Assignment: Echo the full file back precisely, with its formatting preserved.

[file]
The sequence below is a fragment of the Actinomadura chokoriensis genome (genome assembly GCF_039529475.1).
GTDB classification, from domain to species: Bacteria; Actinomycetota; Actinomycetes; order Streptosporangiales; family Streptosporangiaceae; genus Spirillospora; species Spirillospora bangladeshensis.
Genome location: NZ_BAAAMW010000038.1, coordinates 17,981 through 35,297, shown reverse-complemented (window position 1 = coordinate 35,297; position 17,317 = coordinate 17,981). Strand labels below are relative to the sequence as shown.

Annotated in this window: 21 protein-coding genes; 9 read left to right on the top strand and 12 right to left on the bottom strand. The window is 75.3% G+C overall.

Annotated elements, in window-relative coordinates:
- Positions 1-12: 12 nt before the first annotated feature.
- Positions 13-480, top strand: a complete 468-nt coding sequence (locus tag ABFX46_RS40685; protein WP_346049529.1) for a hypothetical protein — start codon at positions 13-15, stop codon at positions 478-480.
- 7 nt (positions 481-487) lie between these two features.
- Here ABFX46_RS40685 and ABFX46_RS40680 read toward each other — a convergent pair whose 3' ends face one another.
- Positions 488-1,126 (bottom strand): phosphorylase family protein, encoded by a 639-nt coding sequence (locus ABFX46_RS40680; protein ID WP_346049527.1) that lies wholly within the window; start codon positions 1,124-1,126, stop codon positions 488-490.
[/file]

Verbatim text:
The sequence below is a fragment of the Actinomadura chokoriensis genome (genome assembly GCF_039529475.1).
GTDB classification, from domain to species: Bacteria; Actinomycetota; Actinomycetes; order Streptosporangiales; family Streptosporangiaceae; genus Spirillospora; species Spirillospora bangladeshensis.
Genome location: NZ_BAAAMW010000038.1, coordinates 17,981 through 35,297, shown reverse-complemented (window position 1 = coordinate 35,297; position 17,317 = coordinate 17,981). Strand labels below are relative to the sequence as shown.

Annotated in this window: 21 protein-coding genes; 9 read left to right on the top strand and 12 right to left on the bottom strand. The window is 75.3% G+C overall.

Annotated elements, in window-relative coordinates:
- Positions 1-12: 12 nt before the first annotated feature.
- Positions 13-480, top strand: a complete 468-nt coding sequence (locus tag ABFX46_RS40685; protein WP_346049529.1) for a hypothetical protein — start codon at positions 13-15, stop codon at positions 478-480.
- 7 nt (positions 481-487) lie between these two features.
- Here ABFX46_RS40685 and ABFX46_RS40680 read toward each other — a convergent pair whose 3' ends face one another.
- Positions 488-1,126 (bottom strand): phosphorylase family protein, encoded by a 639-nt coding sequence (locus ABFX46_RS40680; protein ID WP_346049527.1) that lies wholly within the window; start codon positions 1,124-1,126, stop codon positions 488-490.